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Link Hijacking

This may sound over-dramatic, but I don’t think it is; there are few things that will turn our attention to the news faster than reports of an aircraft hijacking – and yet there’s a different kind of hijacking occurring in malicious eMails hundreds of thousands of times a day that can have equally dramatic consequences for the victims; consequences like loss of life savings and even potentially loss of life (in the case of deployment of a crypto virus that knocks essential services off-line for weeks as was the recent case at Waikato Hospital) – I call it “link hijacking”.

This screen grab from some spam I received illustrates it perfectly:

At first glance it looks like the links all refer to content on Vimeo right? WRONG! That’s NOT the destination of the link – that’s only the DESCRIPTION of the link. The destination that it took someone to was COMPLETELY different and bore no correlation to vimeo whatsoever.

The implications of this can be huge; just imagine for example that you receive an eMail that appears to be from your bank; it has their logo on it – all their correct contact information on it – everything looks legit. You click on a link and it takes you to a screen that looks like the same page you always use to log in – you log in as per normal and … you’ve just given the bad guys access to all your account because the link you clicked only LOOKED like the link to your bank’s login page … it was actually a link to a completely different site that’s controlled by the bad guys and setup to LOOK like the site it’s impersonating.

So how do we protect ourselves against these types of attack? Fortunately there are a few things we can do to keep ourselves safe:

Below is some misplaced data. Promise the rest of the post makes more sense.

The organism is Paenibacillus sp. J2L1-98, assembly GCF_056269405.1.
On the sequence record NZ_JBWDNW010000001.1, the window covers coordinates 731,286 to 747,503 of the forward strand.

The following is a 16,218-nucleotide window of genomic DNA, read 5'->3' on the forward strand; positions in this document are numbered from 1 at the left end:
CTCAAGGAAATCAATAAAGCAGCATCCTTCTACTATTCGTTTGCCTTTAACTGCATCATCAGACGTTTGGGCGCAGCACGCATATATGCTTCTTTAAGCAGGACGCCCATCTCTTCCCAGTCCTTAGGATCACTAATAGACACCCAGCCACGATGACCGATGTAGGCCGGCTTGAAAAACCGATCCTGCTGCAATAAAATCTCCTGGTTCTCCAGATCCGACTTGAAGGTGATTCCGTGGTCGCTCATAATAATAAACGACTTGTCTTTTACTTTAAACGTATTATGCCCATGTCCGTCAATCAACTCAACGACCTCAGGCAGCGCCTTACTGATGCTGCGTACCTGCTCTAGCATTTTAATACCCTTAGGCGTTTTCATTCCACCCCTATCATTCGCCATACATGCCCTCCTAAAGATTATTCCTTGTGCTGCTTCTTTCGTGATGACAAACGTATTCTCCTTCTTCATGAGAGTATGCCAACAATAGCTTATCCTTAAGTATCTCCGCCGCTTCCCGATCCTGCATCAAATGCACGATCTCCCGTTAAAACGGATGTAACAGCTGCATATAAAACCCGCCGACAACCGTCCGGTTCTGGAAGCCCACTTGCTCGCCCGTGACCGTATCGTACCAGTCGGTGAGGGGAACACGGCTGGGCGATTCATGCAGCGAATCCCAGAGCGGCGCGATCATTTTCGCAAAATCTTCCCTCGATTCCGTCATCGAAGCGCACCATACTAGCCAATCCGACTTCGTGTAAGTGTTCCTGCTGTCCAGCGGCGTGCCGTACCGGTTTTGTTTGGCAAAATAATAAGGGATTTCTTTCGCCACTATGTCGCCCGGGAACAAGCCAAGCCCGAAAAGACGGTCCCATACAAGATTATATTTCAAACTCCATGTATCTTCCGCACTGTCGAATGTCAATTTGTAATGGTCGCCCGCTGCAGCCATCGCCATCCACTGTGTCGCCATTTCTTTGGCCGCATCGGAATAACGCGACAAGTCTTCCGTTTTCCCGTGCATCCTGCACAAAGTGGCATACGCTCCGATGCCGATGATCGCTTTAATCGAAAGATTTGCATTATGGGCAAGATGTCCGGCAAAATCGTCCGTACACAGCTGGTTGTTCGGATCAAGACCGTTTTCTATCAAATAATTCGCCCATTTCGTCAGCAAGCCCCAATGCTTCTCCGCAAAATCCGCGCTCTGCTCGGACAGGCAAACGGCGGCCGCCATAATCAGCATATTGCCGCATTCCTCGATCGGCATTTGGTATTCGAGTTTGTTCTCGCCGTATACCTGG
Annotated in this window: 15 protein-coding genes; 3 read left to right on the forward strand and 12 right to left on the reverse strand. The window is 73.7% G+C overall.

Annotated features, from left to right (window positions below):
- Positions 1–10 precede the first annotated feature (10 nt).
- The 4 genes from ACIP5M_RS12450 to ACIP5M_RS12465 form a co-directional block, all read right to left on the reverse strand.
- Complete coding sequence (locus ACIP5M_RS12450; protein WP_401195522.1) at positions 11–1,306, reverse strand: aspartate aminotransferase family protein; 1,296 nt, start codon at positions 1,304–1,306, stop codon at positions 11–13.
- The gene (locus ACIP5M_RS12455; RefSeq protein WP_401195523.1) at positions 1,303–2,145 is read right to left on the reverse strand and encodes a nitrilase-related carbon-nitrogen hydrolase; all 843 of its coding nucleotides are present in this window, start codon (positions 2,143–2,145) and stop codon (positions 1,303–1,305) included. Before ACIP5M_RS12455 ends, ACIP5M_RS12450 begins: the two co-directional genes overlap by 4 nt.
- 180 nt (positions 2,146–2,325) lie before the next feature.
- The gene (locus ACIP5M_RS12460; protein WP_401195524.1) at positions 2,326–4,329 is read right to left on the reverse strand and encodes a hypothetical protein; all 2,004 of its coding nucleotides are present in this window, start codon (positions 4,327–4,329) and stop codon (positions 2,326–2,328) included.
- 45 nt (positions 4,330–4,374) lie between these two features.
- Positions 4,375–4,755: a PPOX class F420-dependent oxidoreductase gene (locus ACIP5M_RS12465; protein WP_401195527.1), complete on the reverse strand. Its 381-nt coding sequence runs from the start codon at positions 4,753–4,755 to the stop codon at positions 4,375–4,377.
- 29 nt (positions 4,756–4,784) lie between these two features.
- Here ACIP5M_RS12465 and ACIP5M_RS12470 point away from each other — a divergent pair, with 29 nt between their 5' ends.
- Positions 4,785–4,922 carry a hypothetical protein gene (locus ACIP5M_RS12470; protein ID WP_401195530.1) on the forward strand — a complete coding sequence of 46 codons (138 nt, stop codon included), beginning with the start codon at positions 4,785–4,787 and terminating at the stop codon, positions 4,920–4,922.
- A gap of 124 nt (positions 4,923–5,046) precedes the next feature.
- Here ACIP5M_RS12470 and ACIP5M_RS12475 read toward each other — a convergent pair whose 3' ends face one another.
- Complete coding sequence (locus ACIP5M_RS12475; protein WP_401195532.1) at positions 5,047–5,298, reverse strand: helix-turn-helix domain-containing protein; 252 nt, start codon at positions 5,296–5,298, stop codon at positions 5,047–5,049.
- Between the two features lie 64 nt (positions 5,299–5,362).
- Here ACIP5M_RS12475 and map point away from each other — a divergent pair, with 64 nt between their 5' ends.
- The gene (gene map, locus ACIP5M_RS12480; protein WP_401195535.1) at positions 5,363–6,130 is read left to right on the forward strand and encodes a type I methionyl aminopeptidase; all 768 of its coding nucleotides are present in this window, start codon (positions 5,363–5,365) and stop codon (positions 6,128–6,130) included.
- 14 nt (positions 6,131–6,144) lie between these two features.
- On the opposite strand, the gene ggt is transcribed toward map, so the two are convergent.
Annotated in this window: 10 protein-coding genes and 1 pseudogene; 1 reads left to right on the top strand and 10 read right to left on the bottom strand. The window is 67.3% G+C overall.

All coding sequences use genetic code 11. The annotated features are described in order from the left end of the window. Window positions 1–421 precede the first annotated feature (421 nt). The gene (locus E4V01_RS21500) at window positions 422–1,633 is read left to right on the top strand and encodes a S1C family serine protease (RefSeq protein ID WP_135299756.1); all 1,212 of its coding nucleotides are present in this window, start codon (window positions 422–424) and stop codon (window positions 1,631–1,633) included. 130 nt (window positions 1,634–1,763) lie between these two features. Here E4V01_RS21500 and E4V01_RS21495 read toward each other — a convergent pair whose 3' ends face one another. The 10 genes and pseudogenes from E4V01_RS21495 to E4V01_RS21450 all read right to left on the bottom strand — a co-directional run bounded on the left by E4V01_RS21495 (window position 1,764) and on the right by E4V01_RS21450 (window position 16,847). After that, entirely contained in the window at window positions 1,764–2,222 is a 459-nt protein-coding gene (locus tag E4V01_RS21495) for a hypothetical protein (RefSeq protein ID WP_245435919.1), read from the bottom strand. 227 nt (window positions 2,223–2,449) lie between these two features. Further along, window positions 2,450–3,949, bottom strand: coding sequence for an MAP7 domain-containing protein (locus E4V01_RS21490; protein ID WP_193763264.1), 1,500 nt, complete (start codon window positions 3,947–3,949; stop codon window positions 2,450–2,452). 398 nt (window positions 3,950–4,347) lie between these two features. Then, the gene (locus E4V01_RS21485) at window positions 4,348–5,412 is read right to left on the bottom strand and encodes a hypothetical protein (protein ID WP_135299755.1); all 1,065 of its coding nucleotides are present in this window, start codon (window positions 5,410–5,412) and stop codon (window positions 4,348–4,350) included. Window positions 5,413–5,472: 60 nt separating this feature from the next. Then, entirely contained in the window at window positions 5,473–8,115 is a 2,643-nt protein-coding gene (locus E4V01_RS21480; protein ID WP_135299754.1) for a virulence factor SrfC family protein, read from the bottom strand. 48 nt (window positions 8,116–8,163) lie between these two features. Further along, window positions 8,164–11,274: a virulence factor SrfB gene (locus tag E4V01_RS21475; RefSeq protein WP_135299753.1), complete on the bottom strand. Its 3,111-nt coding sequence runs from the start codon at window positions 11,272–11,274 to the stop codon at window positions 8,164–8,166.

1. Be suspicious. Be VERY suspicious of unexpected eMails saying they’re from your bank – Microsoft – Netflix – Linked In – eBay etc (the list is endless) – especially ones saying “your account has been locked due to …” or “your account is going to be … unless you …”.
  2. Official advice is to “not click links” in eMails – instead, type the address in your browser yourself. Personally, I find that a bit unrealistic in that not many people will go to that trouble – but at the very least, hover your pointer over the link and look (often in the bottom left hand corner of your browser) at where the link is really going to take you. Read it carefully, keeping in mind that it’ll often be something that looks right at first glance but is actually a slight misspelling or other sleight-of-hand designed to deceive.
  3. Use 2FA (2 factor authentication) or MFA (multi-factor authentication) as much as possible for important sites; this is where in addition to your password, you also need to supply a code sent to your phone (or something similar). If the bad guys get your password they still can’t get in (seriously – it’s great stuff).
  4. If in doubt DON’T DO IT; many young people are far too careless when clicking links … and many old people (of which I’m one!) are far too trusting. It’s a problem. If you’re in any way suspicious then run it past someone you trust first … it may just stop you from losing your life savings.

As always, please don’t hesitate to get in touch if you’d like me to take a look at something suspicious – I’m more than happy to – and there won’t be any charge. These attempts to relieve people of the fruits of their labour really (can’t use the word I’d like to!) “annoy” me; I’m too old to leap into a brawl & break up a fight – but if I can stop this kind of attack on an innocent person then that’ll make my day.

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